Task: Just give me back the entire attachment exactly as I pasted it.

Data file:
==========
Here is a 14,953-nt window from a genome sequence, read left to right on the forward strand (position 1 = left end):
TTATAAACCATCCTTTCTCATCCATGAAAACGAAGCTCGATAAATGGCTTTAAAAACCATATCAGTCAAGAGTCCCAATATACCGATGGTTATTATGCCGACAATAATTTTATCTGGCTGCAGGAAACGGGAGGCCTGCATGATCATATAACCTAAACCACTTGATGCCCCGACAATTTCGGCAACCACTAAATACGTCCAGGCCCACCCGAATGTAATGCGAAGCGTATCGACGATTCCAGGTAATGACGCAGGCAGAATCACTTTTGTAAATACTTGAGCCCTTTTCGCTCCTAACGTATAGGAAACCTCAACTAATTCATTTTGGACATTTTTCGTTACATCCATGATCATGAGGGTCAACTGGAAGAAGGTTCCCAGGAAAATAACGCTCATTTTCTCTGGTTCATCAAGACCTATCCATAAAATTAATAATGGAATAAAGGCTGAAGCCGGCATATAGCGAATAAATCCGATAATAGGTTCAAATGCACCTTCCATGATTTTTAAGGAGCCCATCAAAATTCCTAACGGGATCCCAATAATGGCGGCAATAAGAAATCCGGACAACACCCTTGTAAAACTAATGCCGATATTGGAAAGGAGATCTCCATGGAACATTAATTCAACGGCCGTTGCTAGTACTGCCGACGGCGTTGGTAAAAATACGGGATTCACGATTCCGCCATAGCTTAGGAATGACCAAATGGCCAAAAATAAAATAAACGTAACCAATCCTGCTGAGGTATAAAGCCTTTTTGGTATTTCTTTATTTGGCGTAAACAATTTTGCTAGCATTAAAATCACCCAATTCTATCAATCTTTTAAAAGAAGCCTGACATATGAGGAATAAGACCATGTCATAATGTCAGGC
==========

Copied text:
Here is a 14,953-nt window from a genome sequence, read left to right on the forward strand (position 1 = left end):
TTATAAACCATCCTTTCTCATCCATGAAAACGAAGCTCGATAAATGGCTTTAAAAACCATATCAGTCAAGAGTCCCAATATACCGATGGTTATTATGCCGACAATAATTTTATCTGGCTGCAGGAAACGGGAGGCCTGCATGATCATATAACCTAAACCACTTGATGCCCCGACAATTTCGGCAACCACTAAATACGTCCAGGCCCACCCGAATGTAATGCGAAGCGTATCGACGATTCCAGGTAATGACGCAGGCAGAATCACTTTTGTAAATACTTGAGCCCTTTTCGCTCCTAACGTATAGGAAACCTCAACTAATTCATTTTGGACATTTTTCGTTACATCCATGATCATGAGGGTCAACTGGAAGAAGGTTCCCAGGAAAATAACGCTCATTTTCTCTGGTTCATCAAGACCTATCCATAAAATTAATAATGGAATAAAGGCTGAAGCCGGCATATAGCGAATAAATCCGATAATAGGTTCAAATGCACCTTCCATGATTTTTAAGGAGCCCATCAAAATTCCTAACGGGATCCCAATAATGGCGGCAATAAGAAATCCGGACAACACCCTTGTAAAACTAATGCCGATATTGGAAAGGAGATCTCCATGGAACATTAATTCAACGGCCGTTGCTAGTACTGCCGACGGCGTTGGTAAAAATACGGGATTCACGATTCCGCCATAGCTTAGGAATGACCAAATGGCCAAAAATAAAATAAACGTAACCAATCCTGCTGAGGTATAAAGCCTTTTTGGTATTTCTTTATTTGGCGTAAACAATTTTGCTAGCATTAAAATCACCCAATTCTATCAATCTTTTAAAAGAAGCCTGACATATGAGGAATAAGACCATGTCATAATGTCAGGC